The ECB will review Greece’s eligibility to use its debt as collateral in conjunction with the European Commission and the…

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  • Phi Asset Managers 9:44 am on July 20, 2012 Permalink | Reply  

    Philly Fed Business Outlook Survey 

    Unlike News

    The Philly Fed‘s Business Outlook Survey is a monthly report for the Third Federal Reserve District, covers eastern Pennsylvania, southern New Jersey, and Delaware. Today’s report shows the third consecutive negative reading in General Activity after eight months of positive data. The July -12.9 follows the -16.6 in June and -5.8 in May.

    via Philly Fed Business Outlook Survey.

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  • Phi Asset Managers 9:44 am on July 20, 2012 Permalink | Reply  

    World Grain Price Surge Triggering Defaults 

    Unlike News

    Too Late

    Grains suppliers are starting to default on previously agreed sales to major importers, including top wheat buyer Egypt, rather than deliver on contracts that are now losing money because of the huge rally in prices sparked by the U.S. drought.

    The worst drought in more than 50 years is wilting crops in the U.S. Midwest and sending prices into overdrive, with corn alone surging by around 50 percent in the last month.

    Soybeans have also hit record highs, with wheat not far behind. Crop downgrades in Russia, Ukraine and Kazakhstan as drought followed a bitterly cold winter have added to global price rises, stoking fears of unrest especially in Middle Eastern countries, where high food prices can trigger political protest.

    via World Grain Price Surge Triggering Defaults – Business News – CNBC.

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  • Phi Asset Managers 9:43 am on July 20, 2012 Permalink | Reply  

    Generational Warfare 

    Off the Top o' My Head

    In an Esquire piece called “War Against Youth,” David Marche claims that Baby Boomers and older GenXers are robbing and undermining GenY. According to Marche, the federal government spends $480 billion on Medicare, but only $68 billion on education; $62 billion on drugs, but only $8 billion for Head Start. He cites a 2009 Brookings Institution study to state that the federal government spends seven times as much, per capita, on the elderly as on children.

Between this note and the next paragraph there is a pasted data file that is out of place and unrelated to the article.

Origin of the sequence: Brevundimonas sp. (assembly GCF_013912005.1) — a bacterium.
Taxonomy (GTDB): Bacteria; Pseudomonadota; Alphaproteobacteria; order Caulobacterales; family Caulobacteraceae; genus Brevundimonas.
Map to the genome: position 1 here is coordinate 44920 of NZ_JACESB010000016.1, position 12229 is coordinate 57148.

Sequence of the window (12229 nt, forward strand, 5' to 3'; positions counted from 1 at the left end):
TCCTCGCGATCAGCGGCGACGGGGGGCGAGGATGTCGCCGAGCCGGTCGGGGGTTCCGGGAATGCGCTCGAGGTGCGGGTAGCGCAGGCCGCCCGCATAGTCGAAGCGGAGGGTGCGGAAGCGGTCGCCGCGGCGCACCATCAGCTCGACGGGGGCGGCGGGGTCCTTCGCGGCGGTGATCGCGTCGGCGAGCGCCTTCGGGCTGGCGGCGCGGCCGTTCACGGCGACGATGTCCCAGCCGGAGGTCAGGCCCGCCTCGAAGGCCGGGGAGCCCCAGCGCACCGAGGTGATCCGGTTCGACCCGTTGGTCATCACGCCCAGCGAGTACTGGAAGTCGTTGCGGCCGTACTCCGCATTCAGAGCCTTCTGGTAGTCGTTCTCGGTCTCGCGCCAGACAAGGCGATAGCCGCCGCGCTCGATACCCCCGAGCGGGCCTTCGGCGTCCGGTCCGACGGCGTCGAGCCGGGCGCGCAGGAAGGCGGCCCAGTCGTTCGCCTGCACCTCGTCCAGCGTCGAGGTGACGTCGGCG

I had no idea that older generations are sucking the wealth out of younger generations. You can’t say that older generations did anything for the younger generations. Sure we raised them, but what did we really do for them? Not much, considering that the average child only cost his or parents a quarter of a million to raise. If parents were not so selfish they would spend a lot more on their children. My…

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  • Phi Asset Managers 9:32 am on July 20, 2012 Permalink | Reply  

    Study indicates: Hire Young People. Period. 

     
  • Phi Asset Managers 9:32 am on July 20, 2012 Permalink | Reply  

    Private sector job recovery stronger than that of early 2000 and at par with that of early 90s 

    Job Market Monitor

    The U.S. economy is working its way back from the Great Recession. One indication has been that unemployment insurance claims have steadily fallen since September and they are now at the same level as in March of 2008. Additionally, layoffs are at the same level as in 2006. We also recently learned that the ratio of job seekers to job openings fell to 3.5 in May, continuing its downward trend and reaching nearly the same level as in November 2008. This recovery, like all recoveries, has seen its ebbs and flows, but the trajectory continues to demonstrate a steady path of growth and resilience.

    For example, this economic recovery far surpasses the recovery of the early 2000s in terms of private sector job growth and is at par with the recovery of the early 90s. We have seen 4.4 million private sector jobs added to the economy in the last…